Blackfly on the broad beans

Blackfly on broad beans

Blackfly has arrived on the outdoor broad beans. In typical fashion, there was no sign of them until, seemingly overnight, the hoards moved in and covered the top six inches or more of stem. Their arrival should not, however, cause a rush to spray with any nasty stuff as they are readily dealt with using simple organic methods.

Although commonly referred to as blackfly, this pest is not a fly but an aphid, more properly known as black bean aphid, Aphis fabae. In times past, aphids of all sorts, and other similar pests, were referred to as blight, not to be confused with the various plant diseases that are now known as blights, such as the fungus like late potato blight. The term may still be heard from time to time today.

Black bean aphids are small sap sucking bugs that tend to congregate around the tips of the broad bean plants, where the stems are softer and more readily penetrated. Overwintered broad beans tend to suffer less, because, by the time aphids are around, the stems are rather more woody than those from spring plantings. Our first crop of broad beans overwintered in the polytunnel and are now finished, avoiding any sign of aphids. However, those planted outdoors in the spring are now being attacked in large numbers. As they favour the succulent new growth, one of the methods of control is to cut back the tips of each stem, as one letter to the Entomological Magazine of 1833 writes of ‘blight’:

Blights are of all colours, but green is their most fashionable hue; those of broad-beans are black as soot, and velvety, — and these, if attended to, do but little harm; they cluster at the very top, and each bean should be topped just below the blight, and the top carried away and burnt, — not thrown on the ground, — or else they are sure to climb up the bean-stalks again, and, stopping here and there at the best landing-place, increase and multiply, and soon cover the whole plant; nor should they be buried in the ground, for they take care to outwit you by living underground for months, and when the gardener’s spade turns them up again, they make for the beans directly: the plan of topping the beans does not injure the crop, but, if carefully done, rather improves it.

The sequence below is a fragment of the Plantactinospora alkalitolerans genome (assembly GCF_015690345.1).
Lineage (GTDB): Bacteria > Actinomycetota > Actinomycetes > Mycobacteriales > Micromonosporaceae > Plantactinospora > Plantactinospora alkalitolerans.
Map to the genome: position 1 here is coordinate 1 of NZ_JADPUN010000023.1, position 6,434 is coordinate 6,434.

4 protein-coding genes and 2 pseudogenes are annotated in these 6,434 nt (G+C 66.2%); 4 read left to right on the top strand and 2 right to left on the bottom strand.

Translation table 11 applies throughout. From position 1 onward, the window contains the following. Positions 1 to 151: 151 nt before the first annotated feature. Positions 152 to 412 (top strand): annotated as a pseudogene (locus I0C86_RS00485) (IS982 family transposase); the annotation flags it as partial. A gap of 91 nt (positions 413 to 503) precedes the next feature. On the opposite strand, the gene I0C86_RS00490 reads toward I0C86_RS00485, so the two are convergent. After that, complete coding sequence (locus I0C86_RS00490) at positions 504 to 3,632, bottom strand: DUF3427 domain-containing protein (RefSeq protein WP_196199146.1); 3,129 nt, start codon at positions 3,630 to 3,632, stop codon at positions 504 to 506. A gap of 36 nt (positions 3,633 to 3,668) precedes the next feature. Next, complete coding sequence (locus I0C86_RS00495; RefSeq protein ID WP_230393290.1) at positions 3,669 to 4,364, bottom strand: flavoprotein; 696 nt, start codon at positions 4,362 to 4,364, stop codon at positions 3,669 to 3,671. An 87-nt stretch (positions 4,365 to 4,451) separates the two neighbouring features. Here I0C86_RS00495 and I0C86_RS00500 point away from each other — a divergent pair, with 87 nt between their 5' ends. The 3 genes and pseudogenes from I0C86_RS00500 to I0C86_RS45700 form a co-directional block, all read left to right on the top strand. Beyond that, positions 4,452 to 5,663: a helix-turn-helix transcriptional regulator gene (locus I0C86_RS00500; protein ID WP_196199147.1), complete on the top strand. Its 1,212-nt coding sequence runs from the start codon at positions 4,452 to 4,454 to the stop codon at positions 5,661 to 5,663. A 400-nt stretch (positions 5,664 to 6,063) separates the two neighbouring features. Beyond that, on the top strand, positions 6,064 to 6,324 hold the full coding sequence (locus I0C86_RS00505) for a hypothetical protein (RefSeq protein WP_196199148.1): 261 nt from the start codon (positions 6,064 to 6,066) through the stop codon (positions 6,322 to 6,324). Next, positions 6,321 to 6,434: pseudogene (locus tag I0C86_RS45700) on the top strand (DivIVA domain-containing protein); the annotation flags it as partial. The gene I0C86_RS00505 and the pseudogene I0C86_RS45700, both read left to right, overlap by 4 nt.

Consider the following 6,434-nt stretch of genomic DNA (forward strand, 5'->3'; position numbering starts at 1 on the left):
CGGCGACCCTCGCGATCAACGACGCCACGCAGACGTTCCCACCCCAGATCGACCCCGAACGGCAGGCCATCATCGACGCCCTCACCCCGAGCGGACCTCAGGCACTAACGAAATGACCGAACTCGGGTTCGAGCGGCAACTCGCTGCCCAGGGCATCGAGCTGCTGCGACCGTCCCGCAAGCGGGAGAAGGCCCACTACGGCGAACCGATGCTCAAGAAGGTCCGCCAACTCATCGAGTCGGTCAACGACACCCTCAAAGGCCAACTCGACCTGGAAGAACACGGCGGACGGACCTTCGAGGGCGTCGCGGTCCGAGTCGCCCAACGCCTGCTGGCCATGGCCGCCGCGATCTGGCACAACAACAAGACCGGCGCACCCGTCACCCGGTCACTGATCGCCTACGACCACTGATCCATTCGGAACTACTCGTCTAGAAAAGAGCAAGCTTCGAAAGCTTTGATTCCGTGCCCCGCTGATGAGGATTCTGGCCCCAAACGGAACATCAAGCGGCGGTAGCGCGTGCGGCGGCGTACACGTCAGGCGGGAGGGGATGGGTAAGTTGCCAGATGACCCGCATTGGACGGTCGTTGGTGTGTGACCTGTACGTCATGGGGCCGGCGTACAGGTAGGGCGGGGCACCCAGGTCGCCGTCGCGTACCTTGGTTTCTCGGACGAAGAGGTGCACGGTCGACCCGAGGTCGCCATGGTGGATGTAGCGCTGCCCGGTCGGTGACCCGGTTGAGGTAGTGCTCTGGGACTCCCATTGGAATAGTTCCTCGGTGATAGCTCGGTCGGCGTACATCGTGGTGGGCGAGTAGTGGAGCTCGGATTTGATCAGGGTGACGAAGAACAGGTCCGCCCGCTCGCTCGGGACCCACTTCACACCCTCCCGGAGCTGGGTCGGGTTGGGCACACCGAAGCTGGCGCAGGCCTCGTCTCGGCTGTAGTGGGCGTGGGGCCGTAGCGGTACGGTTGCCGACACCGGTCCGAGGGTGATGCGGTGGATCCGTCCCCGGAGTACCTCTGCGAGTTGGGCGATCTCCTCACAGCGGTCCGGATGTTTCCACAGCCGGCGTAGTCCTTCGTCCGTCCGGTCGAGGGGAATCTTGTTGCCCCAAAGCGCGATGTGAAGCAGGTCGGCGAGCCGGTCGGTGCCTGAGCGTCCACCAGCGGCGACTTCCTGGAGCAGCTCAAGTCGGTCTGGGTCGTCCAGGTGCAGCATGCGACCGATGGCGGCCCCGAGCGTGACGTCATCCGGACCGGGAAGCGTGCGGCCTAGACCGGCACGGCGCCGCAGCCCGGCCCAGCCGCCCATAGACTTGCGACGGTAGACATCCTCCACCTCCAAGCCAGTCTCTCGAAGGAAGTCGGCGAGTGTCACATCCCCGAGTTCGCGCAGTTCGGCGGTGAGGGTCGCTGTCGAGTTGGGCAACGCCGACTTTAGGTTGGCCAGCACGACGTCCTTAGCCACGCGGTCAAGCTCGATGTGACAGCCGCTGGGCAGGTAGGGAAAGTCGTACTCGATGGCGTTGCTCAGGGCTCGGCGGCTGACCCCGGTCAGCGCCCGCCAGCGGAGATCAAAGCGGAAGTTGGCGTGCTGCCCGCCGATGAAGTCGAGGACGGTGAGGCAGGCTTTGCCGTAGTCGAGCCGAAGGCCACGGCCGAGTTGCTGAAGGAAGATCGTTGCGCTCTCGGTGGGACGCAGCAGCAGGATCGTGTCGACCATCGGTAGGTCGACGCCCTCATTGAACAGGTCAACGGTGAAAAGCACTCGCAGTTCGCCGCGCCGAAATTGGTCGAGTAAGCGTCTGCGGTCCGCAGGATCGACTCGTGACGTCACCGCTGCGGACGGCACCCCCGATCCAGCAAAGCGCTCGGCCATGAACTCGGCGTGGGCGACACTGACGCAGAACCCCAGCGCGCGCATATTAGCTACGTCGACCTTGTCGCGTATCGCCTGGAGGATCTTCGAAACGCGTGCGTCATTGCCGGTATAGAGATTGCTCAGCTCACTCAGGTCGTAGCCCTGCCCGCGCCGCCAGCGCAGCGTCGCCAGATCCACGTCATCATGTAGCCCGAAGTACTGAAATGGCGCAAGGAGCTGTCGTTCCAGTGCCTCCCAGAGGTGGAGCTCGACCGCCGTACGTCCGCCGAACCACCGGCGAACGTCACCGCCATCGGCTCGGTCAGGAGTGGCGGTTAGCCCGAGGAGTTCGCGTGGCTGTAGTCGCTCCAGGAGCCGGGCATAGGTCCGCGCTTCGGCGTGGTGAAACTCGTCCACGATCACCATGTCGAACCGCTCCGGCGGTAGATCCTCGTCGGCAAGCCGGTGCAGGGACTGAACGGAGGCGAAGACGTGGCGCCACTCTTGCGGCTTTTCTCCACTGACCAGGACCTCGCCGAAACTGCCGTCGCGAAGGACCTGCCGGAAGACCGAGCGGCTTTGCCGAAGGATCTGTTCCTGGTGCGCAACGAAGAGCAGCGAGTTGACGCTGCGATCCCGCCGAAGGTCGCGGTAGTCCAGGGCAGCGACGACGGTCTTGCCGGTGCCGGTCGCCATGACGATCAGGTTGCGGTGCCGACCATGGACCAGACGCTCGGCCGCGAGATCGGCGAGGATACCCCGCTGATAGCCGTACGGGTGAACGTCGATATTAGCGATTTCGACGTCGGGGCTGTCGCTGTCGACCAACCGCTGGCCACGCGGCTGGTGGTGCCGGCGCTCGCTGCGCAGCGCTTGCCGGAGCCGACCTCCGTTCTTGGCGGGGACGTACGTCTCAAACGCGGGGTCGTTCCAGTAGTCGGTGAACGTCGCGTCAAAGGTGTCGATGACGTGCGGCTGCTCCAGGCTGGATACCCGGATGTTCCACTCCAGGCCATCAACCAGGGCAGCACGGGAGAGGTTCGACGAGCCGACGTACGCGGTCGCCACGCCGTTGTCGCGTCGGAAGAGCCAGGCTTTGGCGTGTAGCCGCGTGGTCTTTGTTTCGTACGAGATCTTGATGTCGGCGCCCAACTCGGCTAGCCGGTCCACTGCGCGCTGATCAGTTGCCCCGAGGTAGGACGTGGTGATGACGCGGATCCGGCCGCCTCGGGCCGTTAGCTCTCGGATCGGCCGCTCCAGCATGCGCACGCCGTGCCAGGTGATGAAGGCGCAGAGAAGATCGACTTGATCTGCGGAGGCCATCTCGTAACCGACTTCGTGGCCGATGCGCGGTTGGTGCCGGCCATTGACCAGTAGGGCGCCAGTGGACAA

Provided sufficient growth has been made, the removal of the tips is a good idea. Otherwise, their numbers can be readily controlled by a gentle squish of the fingers or by blasting them off the plants with a jet of water. I opted for the latter, as the hose was close by; this is usually sufficient, but will probably need to be carried out several times.

Soap based sprays can be used to safely kill the aphids, but these will also kill anything else that happens to be around at the time, and some plants are sensitive to insecticidal soap. I prefer to just jet them off the plants. We do have a large population of ladybirds most years, and these will multiply in numbers and predate the aphids in due course. It is, then, a matter of controlling their numbers until a satisfactory balance is struck with their predators. Sprays based on garlic are also said to be good deterrents, as the sulphur in the garlic is toxic to various pests. I did experiment with such sprays one year, but was not impressed with the results. That hardly constitutes scientific evidence, so I may try them again sometime. Planting nasturtiums as a sacrificial crop is also said to be useful, as aphids supposedly attack them in preference to beans. We had a great many nasturtiums growing last year, but I did not see a single aphid on them. We did, however, find aphids on our broad beans, and to a lesser degree, on some runner beans. We even have some self seeded nasturtiums growing near the broad beans this year, again without a single aphid. Perhaps it helps under different circumstances, but this is not something that I plan on trying again in the future as they set seed so freely they can become something of a nuisance. In fact, I have some problem with the entire notion of sacrificial planting, as it would seem sensible to me to minimise the quantity of attractive host material. I do not particularly want aphids on my broad beans, but neither do I want large colonies breeding unchecked on nearby nastrutiums either, as I imagine they would then readily spread to other plants.

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